But because I don’t have the truck, I need Eamonn’s SUV. Unfortunately, on Friday, one of Eamonn’s closest friends died. I don’t know the circumstances yet, but I’m really hoping it wasn’t a suicide. So Eamonn is pretty devastated, and I don’t want to push him to bring over everything, even though he said earlier that he would help.

Brett and Em are coming over to do the outside lights, and they are bringing some stuff with them, but he can’t fit a lot into that old Honda, so I have no idea what I’m going to have here and what’s going to still be in the garage, and so once again, everything is much more complicated than it should be, and stressing over it and everything else is not helping me to get in the holiday spirit, as it were.

“Longing is not memory, but rather what is selected from memory’s museum. Longing is selective, like an adept gardener. It is the replaying of a memory after its blemishes have been removed.” ~ Mahmoud Darwish

So perhaps I shall turn the rest of this into a random thoughts post . . . yes . . . why not?

OLYMPUS DIGITAL CAMERA
“Harmony in Silver and Green” (nd, oil on panel, detail)
by Hovsep Pushman
  • I have read that a movie is on the horizon called Big Eyes, or something like that; it is based on those pictures of children with huge eyes, popular in the 60s, I think.
  • I have never understood the attraction of those images, but I remember that one of the grocery stores that my mom frequented gave away reproductions.
  • That was when you could actually get encyclopedias and such for coupons earned on purchases. (Remember green stamps? I do, vaguely) . . .
  • Apparently the artist (Keane) who became famous for painting those images did not actually paint them. His wife did.
  • Another woman shafted by the system.
  • Those pictures always freaked me out as a kid.
  • The irony is that today, most cartoons and comics (especially Asian anime) feature characters with over-sized eyes.
  • I still find that kind of characterization creepy.

“Memory belongs to the imagination.” ~ Alain Robbe-Grillet, from The Paris Review, “The Art of Fiction, No. 91”

So since this post is kind of about memory, here are a few more random ones:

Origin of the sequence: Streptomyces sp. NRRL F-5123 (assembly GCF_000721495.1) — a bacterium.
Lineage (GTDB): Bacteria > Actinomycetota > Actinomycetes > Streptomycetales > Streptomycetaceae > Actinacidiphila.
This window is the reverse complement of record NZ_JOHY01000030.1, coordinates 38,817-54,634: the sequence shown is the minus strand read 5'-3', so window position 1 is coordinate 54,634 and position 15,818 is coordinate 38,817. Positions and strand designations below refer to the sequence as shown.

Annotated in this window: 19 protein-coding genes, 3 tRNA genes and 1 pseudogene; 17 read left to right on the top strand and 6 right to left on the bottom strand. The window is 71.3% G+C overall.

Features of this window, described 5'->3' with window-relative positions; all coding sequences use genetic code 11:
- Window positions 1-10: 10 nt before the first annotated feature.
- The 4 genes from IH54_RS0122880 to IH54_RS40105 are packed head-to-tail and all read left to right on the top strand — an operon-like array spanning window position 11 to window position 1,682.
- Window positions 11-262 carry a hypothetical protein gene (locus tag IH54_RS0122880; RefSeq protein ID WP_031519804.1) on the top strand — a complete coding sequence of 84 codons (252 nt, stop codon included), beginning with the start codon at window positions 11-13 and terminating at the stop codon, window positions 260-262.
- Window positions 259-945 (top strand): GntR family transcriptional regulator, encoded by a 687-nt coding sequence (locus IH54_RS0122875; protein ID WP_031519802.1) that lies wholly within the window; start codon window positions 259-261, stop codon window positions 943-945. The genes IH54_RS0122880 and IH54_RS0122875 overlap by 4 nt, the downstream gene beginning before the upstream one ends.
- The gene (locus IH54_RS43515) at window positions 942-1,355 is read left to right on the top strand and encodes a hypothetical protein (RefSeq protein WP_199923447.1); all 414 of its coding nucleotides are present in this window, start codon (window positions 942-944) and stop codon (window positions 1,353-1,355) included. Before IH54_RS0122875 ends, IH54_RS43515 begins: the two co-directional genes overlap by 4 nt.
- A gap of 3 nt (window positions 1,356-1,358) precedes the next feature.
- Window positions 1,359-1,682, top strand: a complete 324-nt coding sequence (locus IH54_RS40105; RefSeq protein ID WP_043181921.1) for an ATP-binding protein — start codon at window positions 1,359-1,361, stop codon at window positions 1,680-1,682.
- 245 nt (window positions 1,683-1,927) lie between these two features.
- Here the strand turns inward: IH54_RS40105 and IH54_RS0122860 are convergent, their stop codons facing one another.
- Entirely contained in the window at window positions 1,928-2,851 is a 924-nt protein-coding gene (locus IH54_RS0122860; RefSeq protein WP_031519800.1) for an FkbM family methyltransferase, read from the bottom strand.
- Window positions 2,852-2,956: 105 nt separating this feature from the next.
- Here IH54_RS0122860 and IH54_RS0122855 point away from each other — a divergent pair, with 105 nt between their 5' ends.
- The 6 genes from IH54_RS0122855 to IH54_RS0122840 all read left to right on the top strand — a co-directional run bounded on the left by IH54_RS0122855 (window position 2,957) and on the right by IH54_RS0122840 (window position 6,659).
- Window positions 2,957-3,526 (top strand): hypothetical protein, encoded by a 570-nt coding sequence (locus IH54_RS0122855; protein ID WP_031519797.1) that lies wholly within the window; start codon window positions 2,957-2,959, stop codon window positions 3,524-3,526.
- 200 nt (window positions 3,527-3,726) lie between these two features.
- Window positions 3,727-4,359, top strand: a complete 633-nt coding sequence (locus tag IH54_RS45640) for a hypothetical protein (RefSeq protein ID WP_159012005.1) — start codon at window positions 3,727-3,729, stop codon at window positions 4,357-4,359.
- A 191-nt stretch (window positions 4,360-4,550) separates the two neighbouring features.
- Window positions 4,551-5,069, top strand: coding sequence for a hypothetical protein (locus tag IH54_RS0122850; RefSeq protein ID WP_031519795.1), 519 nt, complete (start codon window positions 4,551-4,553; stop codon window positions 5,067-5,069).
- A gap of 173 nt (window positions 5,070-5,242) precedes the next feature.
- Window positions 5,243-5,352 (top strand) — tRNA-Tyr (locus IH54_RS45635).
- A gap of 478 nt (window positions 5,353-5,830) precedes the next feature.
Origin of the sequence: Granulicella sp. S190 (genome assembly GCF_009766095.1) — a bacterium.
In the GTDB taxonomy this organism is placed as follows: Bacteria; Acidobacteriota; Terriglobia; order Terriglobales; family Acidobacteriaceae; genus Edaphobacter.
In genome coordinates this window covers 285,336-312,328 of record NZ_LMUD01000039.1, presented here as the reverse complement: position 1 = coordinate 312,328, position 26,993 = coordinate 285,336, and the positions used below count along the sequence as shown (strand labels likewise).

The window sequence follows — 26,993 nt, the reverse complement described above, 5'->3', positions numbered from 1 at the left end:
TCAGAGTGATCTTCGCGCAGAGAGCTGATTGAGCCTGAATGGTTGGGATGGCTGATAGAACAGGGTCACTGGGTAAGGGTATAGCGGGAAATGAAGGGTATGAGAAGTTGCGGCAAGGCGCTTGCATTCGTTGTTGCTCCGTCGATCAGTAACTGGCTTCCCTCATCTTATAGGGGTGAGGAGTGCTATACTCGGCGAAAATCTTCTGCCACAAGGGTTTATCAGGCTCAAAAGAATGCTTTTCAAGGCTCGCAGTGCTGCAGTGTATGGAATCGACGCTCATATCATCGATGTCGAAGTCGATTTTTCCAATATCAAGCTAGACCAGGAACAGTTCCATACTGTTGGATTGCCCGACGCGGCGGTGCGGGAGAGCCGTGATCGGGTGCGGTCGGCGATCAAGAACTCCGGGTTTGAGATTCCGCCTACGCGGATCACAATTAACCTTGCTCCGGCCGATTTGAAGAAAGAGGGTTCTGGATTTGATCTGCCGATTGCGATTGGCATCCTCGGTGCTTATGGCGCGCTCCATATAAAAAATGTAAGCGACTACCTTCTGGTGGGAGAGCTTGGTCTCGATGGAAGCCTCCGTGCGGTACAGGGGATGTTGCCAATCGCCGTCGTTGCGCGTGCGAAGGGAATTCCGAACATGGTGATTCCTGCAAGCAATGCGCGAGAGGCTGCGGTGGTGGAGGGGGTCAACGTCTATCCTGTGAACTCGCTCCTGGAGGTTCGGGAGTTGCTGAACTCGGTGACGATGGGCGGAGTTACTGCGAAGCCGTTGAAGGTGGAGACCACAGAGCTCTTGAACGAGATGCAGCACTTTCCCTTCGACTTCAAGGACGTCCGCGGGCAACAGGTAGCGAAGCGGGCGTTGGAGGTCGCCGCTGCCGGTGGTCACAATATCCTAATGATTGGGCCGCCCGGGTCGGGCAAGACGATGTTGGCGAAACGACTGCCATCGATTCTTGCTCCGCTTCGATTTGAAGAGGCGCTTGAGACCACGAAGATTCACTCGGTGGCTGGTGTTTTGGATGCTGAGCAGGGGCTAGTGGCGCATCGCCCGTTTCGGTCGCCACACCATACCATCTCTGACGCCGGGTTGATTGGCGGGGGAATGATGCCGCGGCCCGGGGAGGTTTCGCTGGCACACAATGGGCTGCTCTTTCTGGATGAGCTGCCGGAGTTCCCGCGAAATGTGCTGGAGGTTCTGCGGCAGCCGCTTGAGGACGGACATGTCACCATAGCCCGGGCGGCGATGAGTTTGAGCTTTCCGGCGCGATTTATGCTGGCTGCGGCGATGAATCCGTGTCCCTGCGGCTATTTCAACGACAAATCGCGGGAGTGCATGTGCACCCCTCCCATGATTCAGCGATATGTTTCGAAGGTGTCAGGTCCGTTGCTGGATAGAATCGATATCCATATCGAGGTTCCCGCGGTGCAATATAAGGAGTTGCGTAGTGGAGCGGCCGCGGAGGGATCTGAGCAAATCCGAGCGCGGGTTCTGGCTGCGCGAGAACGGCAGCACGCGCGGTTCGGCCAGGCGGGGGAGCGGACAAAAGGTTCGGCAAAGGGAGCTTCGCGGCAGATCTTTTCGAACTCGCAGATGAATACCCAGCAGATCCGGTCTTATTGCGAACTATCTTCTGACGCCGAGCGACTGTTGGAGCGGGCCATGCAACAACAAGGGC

Hovsep Pushman Statue, Vase and Bowl color lithograph
“Still Life: Vase and Bowl” (nd, oil)
by Hovsep Pushman
  • The first bit of verse that I memorized: “Where the bee sucks, there suck I: /In a cowslip’s bell I lie;”
  • It was by Shakespeare; I was seven or eight.
  • The first book of poetry that I ever owned: A Child’s Garden of Verses, by Robert Louis Stevenson
  • I think that it was given to me right before we moved to the Philippines after my father retired from the Navy.
  • I once thought about memorizing “The Rime of the Ancient Mariner,” by Samuel Taylor Coleridge. Just to see if I could.
  • I was 11.
  • I remember the first line of a truly dreadful poem that I wrote in the 9th grade: “I, am nothing, without you”
  • I thought that putting the commas in would give me pauses.

“Nothing is left of that time beyond memories, only a faint remembering.” ~ Cesare Pavese

Hovsep Pushman Reflections oil on panel
“Reflections” (nd, oil on panel)
by Hovsep Pushman

Do you want to know something ironic? I think my memories of my early life are more easily accessible than my memories of the last ten years.

  • My mother once put me up to engaging my father in conversation in a very proper British accent while Dad was talking to someone else.
  • I did it. I remember I began with, “Father, dear. Mummy has . . .”
  • That’s all I remember of that, but can you imagine how strange that man must have thought I was, how strange our family was?
  • I once spent about four weeks speaking in nothing but a Cockney accent
  • It became so much of a habit that I actually answered the phone by saying, “‘Ello, luv.”
  • I really should have been on the stage.
  • Speaking of which, I gave serious thought to moving to New York right after high school graduation, but I’m pretty sure my mother talked me out of it.
  • As someone who loved to pretend and act, how did I end up with three kids who are all afraid to be on a stage?

“I was going to be a memory when I grew up.” ~ Alejandro Zambra, from Ways of Going Home

Let’s bring this full circle:

Hovsep Pushman Silence Oil on canvas
“Silence” (nd, oil on canvas)
by Hovsep Pushman
  • When I was about 8 or 9, my mother told me that I could marry the Prince of Wales.
  • Where did my mother get her airs from?
  • She never got over leaving London and coming back to the states.
  • I wish she had gone back to London for a visit, yet I’m glad that she didn’t because the London of today is nothing like the London of my childhood.
  • I just had a flash of a wild memory: My dad shipped his convertible to London when he was transferred there. We used to go on country drives on Sunday, you know, family, friends, picnics . . . I had seen in some movie how this glamorous woman sat up on the back seat of the convertible and let the wind blow through her hair. You guessed it, while no one was paying any attention to me, I got up on the back seat (on the part that housed the folded soft top) and sat there for a good part of the drive until my mother turned around and saw me.
  • I still wonder if my dad saw me in the rear view mirror and didn’t do anything because he thought it was funny.
  • No seat belts for us.